Ward apparently never encountered Andrada, though the article also speculated that he was attempting the route between visits by Ward, Rouhling, and Tim Kemple, the assignment photographer.
For his part, Andrada’s relationship with the location seems somehow compromised, or negative. After the repeats, he commented to Wogu Climbing:
I was about to do it. I fell in the last step of the key block. I find that section hard for 7C as Bouin and Martinez have now opined. It’s a block of about eight movements, which can be 8A or 8A+ in my opinion. I think the proposal of 9a is correct considering that they may have taken some step with knees as well.
I went 7 or 8 days to try it. The place is quite ugly and I had a hard time finding someone to accompany me. The road is in the style of “Ali Hulk” in the Cave of Ali Baba, in Rodellar (Andrada’s own 5.15b first ascent), but the place is so bad that it is difficult to motivate yourself to go there.
Another problem Rouhling faced is that no one had seen him climb “Akira” except his wife, who belayed him on the claimed first ascent. Did he, in fact, climb it?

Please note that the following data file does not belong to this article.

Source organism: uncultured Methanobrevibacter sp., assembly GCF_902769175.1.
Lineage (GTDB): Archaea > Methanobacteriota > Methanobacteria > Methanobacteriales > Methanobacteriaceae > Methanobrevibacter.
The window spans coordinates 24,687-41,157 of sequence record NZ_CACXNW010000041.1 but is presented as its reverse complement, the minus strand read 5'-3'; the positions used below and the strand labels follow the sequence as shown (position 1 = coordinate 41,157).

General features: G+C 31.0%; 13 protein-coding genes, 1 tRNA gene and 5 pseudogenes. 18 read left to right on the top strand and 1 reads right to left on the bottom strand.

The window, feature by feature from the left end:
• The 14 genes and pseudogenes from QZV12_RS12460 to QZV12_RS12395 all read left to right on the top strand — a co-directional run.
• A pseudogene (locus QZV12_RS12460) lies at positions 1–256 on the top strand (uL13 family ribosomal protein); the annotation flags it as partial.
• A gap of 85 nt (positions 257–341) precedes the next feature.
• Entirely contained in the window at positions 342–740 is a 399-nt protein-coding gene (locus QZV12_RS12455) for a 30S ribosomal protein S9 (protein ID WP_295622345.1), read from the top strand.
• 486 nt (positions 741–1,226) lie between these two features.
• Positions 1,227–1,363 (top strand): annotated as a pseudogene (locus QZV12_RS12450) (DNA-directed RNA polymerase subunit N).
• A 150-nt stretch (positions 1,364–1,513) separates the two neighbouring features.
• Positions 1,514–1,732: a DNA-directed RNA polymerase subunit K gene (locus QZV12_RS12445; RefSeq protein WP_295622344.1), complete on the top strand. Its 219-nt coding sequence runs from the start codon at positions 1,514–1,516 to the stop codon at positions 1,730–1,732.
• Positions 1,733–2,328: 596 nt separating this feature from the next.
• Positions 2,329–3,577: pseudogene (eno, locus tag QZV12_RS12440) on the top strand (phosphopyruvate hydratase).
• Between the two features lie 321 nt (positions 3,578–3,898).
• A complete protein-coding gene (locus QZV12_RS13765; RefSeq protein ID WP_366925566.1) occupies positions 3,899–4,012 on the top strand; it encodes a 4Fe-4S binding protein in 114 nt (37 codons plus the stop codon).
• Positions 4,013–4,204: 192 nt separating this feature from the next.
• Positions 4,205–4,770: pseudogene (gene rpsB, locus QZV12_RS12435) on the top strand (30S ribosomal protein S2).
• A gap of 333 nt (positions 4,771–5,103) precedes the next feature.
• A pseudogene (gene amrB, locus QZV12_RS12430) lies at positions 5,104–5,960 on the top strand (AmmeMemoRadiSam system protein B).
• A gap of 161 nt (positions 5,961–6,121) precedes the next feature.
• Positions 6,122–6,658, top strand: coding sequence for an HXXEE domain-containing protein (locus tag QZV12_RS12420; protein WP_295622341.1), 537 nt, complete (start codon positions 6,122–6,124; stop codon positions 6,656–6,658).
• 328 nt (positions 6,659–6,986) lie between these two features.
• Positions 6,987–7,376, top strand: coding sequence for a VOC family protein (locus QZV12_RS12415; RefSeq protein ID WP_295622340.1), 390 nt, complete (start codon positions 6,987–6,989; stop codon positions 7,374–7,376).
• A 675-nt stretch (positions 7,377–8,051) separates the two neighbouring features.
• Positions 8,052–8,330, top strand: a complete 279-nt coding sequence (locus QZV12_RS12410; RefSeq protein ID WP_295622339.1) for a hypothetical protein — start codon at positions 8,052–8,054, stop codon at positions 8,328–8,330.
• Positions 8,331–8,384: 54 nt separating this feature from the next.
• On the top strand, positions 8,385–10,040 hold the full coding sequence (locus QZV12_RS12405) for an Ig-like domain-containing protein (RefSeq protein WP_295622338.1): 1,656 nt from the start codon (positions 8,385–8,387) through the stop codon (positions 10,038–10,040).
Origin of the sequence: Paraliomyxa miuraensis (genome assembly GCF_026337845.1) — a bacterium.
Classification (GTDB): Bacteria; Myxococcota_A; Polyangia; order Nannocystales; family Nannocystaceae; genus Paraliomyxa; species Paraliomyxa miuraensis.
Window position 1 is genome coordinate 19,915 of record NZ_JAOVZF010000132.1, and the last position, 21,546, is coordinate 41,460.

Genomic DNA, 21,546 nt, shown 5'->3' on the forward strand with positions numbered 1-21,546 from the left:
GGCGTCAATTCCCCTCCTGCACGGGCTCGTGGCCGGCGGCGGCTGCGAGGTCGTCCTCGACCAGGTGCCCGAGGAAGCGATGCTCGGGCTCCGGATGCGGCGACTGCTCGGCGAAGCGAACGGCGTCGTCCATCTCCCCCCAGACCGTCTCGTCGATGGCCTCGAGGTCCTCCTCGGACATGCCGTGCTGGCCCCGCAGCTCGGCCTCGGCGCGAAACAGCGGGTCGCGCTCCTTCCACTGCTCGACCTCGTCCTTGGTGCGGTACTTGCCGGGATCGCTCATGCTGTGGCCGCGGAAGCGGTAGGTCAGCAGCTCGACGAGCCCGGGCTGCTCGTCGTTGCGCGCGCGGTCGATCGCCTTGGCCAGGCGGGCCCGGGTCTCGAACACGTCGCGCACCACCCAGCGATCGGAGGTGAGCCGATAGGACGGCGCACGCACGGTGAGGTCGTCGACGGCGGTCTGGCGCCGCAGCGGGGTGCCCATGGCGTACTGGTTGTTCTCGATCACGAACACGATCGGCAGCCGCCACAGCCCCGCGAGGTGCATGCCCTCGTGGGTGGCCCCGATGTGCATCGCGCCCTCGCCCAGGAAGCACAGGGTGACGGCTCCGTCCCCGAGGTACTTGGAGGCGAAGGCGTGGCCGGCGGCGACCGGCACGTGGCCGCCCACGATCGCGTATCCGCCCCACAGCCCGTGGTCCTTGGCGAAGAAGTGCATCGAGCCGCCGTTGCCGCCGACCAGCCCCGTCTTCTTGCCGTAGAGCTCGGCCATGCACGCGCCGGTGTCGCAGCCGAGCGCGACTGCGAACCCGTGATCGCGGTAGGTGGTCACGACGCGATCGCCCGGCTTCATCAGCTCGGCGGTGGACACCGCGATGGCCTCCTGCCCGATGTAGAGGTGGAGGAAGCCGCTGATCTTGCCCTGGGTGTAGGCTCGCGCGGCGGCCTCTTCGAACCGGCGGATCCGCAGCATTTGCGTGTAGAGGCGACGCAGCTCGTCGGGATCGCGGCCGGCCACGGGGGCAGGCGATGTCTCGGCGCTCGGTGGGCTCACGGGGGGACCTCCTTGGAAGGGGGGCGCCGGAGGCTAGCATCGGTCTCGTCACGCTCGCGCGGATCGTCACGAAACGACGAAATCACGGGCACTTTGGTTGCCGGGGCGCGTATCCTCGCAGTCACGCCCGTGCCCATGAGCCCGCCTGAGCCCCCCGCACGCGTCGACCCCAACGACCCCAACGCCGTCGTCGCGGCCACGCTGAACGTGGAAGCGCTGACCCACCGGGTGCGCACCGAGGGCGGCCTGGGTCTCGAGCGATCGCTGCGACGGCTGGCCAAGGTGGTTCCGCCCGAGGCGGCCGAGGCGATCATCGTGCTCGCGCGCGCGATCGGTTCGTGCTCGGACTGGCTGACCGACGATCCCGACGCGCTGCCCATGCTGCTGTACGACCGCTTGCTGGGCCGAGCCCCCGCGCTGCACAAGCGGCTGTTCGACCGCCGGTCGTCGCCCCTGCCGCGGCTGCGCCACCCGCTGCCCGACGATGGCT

Primary proof of the ascent, as well as what the route was like in its original condition, is now a casualty of history. Seb Bouin and Lucien Martinez, the 2020 repeaters, called the crux boulder problem V9 — a stunning four grades below Rouhling’s original evaluation.
Rouhling, who wasn’t with Bouin and Martinez at the time, said the crux was “no longer the same as it was in the original state.”
In retrospect, the reasons behind Rouhling’s bad reputation are murky at best. Most accounts indicate his congenial nature, and confirm that he maintained it in the face of the community’s shunning.